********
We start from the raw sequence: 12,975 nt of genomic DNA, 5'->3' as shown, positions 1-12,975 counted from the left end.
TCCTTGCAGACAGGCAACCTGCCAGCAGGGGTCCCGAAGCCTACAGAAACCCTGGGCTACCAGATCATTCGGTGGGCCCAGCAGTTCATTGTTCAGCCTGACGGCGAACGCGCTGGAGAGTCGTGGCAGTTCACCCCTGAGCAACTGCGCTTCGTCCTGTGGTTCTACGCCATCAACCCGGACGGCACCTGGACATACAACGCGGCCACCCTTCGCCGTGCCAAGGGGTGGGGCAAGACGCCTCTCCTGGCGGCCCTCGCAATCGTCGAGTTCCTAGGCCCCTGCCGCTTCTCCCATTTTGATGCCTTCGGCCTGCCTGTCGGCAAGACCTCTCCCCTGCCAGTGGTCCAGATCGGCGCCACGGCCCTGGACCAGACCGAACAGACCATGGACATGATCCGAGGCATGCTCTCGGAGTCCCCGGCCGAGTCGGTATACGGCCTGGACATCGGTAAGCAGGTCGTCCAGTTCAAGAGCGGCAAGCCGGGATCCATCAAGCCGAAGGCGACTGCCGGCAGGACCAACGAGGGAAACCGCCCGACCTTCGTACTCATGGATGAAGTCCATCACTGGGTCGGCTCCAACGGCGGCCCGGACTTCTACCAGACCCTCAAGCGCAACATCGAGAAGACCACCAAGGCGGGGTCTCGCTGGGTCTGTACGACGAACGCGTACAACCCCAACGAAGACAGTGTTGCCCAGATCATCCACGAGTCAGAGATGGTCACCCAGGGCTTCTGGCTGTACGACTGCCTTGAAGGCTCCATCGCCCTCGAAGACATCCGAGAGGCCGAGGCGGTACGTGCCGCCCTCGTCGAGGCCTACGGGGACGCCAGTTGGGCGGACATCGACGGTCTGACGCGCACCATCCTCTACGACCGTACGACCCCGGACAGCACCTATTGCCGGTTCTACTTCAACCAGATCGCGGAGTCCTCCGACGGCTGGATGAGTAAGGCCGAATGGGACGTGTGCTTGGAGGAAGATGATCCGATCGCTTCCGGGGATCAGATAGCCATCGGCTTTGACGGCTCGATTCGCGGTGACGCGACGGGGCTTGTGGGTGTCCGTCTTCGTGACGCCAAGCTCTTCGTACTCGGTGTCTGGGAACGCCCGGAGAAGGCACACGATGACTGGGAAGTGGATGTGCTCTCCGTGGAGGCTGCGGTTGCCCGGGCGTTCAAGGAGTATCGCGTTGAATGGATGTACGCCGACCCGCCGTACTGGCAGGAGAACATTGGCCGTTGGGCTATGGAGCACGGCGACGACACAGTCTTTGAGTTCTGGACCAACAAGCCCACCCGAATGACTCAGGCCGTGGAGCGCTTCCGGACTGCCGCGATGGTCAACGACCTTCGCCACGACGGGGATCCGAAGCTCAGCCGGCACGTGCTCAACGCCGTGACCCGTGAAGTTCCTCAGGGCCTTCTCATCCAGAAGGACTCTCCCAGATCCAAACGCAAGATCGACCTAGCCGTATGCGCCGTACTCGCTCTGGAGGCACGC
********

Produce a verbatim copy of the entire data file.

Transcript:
We start from the raw sequence: 12,975 nt of genomic DNA, 5'->3' as shown, positions 1-12,975 counted from the left end.
TCCTTGCAGACAGGCAACCTGCCAGCAGGGGTCCCGAAGCCTACAGAAACCCTGGGCTACCAGATCATTCGGTGGGCCCAGCAGTTCATTGTTCAGCCTGACGGCGAACGCGCTGGAGAGTCGTGGCAGTTCACCCCTGAGCAACTGCGCTTCGTCCTGTGGTTCTACGCCATCAACCCGGACGGCACCTGGACATACAACGCGGCCACCCTTCGCCGTGCCAAGGGGTGGGGCAAGACGCCTCTCCTGGCGGCCCTCGCAATCGTCGAGTTCCTAGGCCCCTGCCGCTTCTCCCATTTTGATGCCTTCGGCCTGCCTGTCGGCAAGACCTCTCCCCTGCCAGTGGTCCAGATCGGCGCCACGGCCCTGGACCAGACCGAACAGACCATGGACATGATCCGAGGCATGCTCTCGGAGTCCCCGGCCGAGTCGGTATACGGCCTGGACATCGGTAAGCAGGTCGTCCAGTTCAAGAGCGGCAAGCCGGGATCCATCAAGCCGAAGGCGACTGCCGGCAGGACCAACGAGGGAAACCGCCCGACCTTCGTACTCATGGATGAAGTCCATCACTGGGTCGGCTCCAACGGCGGCCCGGACTTCTACCAGACCCTCAAGCGCAACATCGAGAAGACCACCAAGGCGGGGTCTCGCTGGGTCTGTACGACGAACGCGTACAACCCCAACGAAGACAGTGTTGCCCAGATCATCCACGAGTCAGAGATGGTCACCCAGGGCTTCTGGCTGTACGACTGCCTTGAAGGCTCCATCGCCCTCGAAGACATCCGAGAGGCCGAGGCGGTACGTGCCGCCCTCGTCGAGGCCTACGGGGACGCCAGTTGGGCGGACATCGACGGTCTGACGCGCACCATCCTCTACGACCGTACGACCCCGGACAGCACCTATTGCCGGTTCTACTTCAACCAGATCGCGGAGTCCTCCGACGGCTGGATGAGTAAGGCCGAATGGGACGTGTGCTTGGAGGAAGATGATCCGATCGCTTCCGGGGATCAGATAGCCATCGGCTTTGACGGCTCGATTCGCGGTGACGCGACGGGGCTTGTGGGTGTCCGTCTTCGTGACGCCAAGCTCTTCGTACTCGGTGTCTGGGAACGCCCGGAGAAGGCACACGATGACTGGGAAGTGGATGTGCTCTCCGTGGAGGCTGCGGTTGCCCGGGCGTTCAAGGAGTATCGCGTTGAATGGATGTACGCCGACCCGCCGTACTGGCAGGAGAACATTGGCCGTTGGGCTATGGAGCACGGCGACGACACAGTCTTTGAGTTCTGGACCAACAAGCCCACCCGAATGACTCAGGCCGTGGAGCGCTTCCGGACTGCCGCGATGGTCAACGACCTTCGCCACGACGGGGATCCGAAGCTCAGCCGGCACGTGCTCAACGCCGTGACCCGTGAAGTTCCTCAGGGCCTTCTCATCCAGAAGGACTCTCCCAGATCCAAACGCAAGATCGACCTAGCCGTATGCGCCGTACTCGCTCTGGAGGCACGC